Tax Alert: DOL’s Final Overtime Rule Brings Sweeping Changes

May 31, 2016

What You Need to Know

The U.S Department of Labor (DOL) released a final rule making dramatic changes to the determination of which executive, administrative and professional employees—commonly known as “white collar employees” – are entitled to overtime pay under the Fair Labor Standards Act (FLSA).

The rule will make it more difficult for employers to classify employees as exempt from overtime requirements. The DOL estimates that 4.1 million salaried workers will become eligible for overtime when they work more than 40 hours per week under the new rule.

In addition to increasing wage expenses, the new rule increases employers’ payroll tax liabilities and creates additional compliance expenses.

Current rules require employers to satisfy the following three tests in order to exempt employees from overtime pay:

  1. Salary basis test. The employee is salaried, meaning he or she is paid a predetermined and fixed salary that’s not subject to reduction because of variations in the quality or quantity of work performed.
  2. Salary level test. The employee is paid at least $455 per week or $23,660 annually.
  3. Duties test. The employee primarily performs executive, administrative or professional duties.

The current regulations also provide a relaxed duties test for certain highly compensated employees (HCEs) who are paid total annual compensation of at least $100,000 and at least $455 per week.

The revisions in the final rule primarily relate to the salary level test. The rule increases the salary threshold for exempt employees to $913 per week or $47,476 annually. The final rule also allows up to 10% of the salary threshold for non-HCE employees to be met by nondiscretionary bonuses, incentive pay and commissions as long as certain additional criteria are met.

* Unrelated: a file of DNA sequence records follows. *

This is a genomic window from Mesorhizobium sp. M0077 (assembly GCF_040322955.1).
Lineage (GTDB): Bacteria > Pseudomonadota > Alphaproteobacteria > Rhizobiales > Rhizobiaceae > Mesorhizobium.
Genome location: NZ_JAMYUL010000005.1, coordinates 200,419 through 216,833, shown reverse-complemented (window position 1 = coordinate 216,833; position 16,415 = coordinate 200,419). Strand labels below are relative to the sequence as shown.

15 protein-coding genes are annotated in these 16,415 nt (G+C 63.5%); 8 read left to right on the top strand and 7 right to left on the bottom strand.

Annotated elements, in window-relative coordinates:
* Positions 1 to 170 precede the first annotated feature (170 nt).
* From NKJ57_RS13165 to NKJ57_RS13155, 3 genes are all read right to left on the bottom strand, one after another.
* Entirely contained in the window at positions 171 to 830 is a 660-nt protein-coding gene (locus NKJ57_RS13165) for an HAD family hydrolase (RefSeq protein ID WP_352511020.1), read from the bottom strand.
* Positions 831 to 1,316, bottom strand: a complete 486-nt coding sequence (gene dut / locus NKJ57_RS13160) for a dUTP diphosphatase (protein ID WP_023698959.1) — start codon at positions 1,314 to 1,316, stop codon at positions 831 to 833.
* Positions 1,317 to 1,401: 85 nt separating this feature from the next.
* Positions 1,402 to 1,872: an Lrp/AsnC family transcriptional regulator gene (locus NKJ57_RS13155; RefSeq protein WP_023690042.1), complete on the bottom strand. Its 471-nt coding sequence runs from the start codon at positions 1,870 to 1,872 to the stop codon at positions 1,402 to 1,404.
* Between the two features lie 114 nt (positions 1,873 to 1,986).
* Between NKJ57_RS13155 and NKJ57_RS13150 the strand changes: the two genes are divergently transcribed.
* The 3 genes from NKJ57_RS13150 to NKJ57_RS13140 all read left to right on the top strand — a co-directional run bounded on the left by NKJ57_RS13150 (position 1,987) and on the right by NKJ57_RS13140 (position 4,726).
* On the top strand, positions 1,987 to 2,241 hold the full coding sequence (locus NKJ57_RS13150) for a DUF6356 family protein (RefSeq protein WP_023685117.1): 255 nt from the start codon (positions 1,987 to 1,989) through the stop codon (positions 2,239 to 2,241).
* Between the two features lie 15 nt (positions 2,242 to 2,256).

Additionally, the rule updates the HCE threshold to $134,004. A relaxed duties test applies for HCEs. The final rule continues the requirement that HCEs receive at least the full standard salary amount without regard to the payment of nondiscretionary bonuses and incentive payments. Finally, the rule provides for an update to the salary thresholds every three years.

The effective date of the rule is December 1, 2016. There is proposed legislation that could impact these new requirements. The legislation is in its beginning stages and therefore it is unclear how Congress will proceed at this time.

We Can Help

If your business currently employs salaried workers who earn less than $47,476 annually and requires them to work in excess of 40 hours a week, we can help you understand the financial and tax impact of the new regulations on your business. We can also help you plan for the implementation to help you avoid surprises and continue to accomplish your strategic goals. If you have questions about how these new rules may affect you, contact your Elliott Davis Decosimo advisor for assistance or a member of our tax practice.